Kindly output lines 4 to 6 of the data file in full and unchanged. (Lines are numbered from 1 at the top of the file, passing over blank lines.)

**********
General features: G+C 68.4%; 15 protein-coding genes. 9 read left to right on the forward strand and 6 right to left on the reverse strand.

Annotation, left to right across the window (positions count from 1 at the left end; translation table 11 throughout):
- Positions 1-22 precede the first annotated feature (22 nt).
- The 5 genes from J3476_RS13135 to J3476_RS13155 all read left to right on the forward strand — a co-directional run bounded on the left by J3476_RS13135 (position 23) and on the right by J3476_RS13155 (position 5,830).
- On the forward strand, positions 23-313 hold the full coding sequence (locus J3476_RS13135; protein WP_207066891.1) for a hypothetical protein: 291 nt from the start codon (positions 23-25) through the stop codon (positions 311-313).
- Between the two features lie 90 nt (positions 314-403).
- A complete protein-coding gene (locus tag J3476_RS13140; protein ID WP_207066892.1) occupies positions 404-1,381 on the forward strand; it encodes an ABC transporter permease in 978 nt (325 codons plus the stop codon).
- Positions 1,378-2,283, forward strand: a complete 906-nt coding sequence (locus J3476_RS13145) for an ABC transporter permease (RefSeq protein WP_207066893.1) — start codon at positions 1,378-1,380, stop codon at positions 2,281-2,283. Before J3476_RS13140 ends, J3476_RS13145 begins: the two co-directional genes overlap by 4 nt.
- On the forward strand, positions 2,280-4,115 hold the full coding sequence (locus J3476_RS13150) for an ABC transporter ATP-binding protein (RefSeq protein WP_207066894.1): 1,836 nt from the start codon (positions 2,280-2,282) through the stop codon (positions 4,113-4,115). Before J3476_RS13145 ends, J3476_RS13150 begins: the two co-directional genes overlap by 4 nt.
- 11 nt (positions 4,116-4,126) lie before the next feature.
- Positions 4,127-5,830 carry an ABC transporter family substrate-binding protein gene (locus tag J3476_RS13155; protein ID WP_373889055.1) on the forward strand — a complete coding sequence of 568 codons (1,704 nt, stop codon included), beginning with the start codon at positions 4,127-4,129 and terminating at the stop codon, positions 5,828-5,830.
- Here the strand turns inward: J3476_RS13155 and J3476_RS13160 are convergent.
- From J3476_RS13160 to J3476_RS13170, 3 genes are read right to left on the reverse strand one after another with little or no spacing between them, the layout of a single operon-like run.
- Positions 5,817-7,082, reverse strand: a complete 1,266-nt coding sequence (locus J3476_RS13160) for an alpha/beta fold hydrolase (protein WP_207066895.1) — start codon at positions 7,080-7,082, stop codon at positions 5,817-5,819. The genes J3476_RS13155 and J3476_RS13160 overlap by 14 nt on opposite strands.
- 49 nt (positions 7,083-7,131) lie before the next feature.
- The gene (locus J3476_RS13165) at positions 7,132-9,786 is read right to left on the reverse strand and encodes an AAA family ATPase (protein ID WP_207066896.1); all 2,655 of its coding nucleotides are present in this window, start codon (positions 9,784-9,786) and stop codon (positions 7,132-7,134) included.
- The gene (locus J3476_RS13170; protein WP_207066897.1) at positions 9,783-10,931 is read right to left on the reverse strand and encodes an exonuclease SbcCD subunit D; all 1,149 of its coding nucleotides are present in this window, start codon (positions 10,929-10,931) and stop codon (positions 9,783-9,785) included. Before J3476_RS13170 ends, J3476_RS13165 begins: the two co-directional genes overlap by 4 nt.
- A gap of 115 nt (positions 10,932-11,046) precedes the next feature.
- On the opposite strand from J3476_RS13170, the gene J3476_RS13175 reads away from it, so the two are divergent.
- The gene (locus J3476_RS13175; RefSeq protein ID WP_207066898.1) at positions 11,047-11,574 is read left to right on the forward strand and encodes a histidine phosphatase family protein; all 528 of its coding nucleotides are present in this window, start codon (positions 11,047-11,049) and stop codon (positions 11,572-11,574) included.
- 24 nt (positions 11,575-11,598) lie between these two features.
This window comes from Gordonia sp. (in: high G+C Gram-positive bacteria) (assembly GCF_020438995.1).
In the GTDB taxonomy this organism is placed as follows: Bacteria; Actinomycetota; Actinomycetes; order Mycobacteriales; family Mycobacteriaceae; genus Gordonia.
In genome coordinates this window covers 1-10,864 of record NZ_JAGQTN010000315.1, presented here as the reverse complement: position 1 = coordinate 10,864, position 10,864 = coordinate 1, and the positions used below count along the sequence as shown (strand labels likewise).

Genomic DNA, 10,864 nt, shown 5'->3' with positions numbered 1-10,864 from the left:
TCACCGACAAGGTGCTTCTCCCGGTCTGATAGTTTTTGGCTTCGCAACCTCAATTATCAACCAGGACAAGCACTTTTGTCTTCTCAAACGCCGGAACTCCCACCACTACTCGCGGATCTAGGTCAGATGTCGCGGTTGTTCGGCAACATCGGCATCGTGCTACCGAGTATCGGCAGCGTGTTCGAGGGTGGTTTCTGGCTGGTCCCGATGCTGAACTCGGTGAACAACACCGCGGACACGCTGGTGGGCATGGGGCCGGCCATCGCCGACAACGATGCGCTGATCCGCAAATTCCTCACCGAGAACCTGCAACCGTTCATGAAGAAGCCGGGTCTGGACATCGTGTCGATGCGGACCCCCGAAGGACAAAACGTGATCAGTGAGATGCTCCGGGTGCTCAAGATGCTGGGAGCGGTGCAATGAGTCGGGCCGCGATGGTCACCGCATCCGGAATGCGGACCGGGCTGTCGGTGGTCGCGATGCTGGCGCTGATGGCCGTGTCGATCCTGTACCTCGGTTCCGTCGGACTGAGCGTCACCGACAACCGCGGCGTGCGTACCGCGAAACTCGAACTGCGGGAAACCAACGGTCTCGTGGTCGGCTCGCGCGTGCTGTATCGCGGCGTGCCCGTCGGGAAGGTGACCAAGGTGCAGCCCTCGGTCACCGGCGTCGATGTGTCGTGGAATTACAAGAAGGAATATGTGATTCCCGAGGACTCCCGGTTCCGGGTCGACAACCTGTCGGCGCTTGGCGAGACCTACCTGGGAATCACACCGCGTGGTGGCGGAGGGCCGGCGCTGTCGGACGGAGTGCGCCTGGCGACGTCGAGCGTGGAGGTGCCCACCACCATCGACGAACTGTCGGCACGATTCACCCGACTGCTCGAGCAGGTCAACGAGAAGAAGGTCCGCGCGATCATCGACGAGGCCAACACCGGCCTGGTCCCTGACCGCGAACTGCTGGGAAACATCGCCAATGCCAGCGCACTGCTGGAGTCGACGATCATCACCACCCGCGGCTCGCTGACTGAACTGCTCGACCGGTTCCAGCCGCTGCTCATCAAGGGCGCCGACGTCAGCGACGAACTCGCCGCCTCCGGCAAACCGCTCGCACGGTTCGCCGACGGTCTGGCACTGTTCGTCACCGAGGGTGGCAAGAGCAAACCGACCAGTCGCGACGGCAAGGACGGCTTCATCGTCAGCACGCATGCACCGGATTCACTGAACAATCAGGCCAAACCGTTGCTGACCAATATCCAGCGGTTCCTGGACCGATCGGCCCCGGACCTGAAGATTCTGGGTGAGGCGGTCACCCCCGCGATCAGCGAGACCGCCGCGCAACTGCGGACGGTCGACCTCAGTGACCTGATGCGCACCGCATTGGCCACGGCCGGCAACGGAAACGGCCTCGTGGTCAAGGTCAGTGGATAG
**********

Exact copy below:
- The 5 genes from J3476_RS13135 to J3476_RS13155 all read left to right on the forward strand — a co-directional run bounded on the left by J3476_RS13135 (position 23) and on the right by J3476_RS13155 (position 5,830).
- On the forward strand, positions 23-313 hold the full coding sequence (locus J3476_RS13135; protein WP_207066891.1) for a hypothetical protein: 291 nt from the start codon (positions 23-25) through the stop codon (positions 311-313).
- Between the two features lie 90 nt (positions 314-403).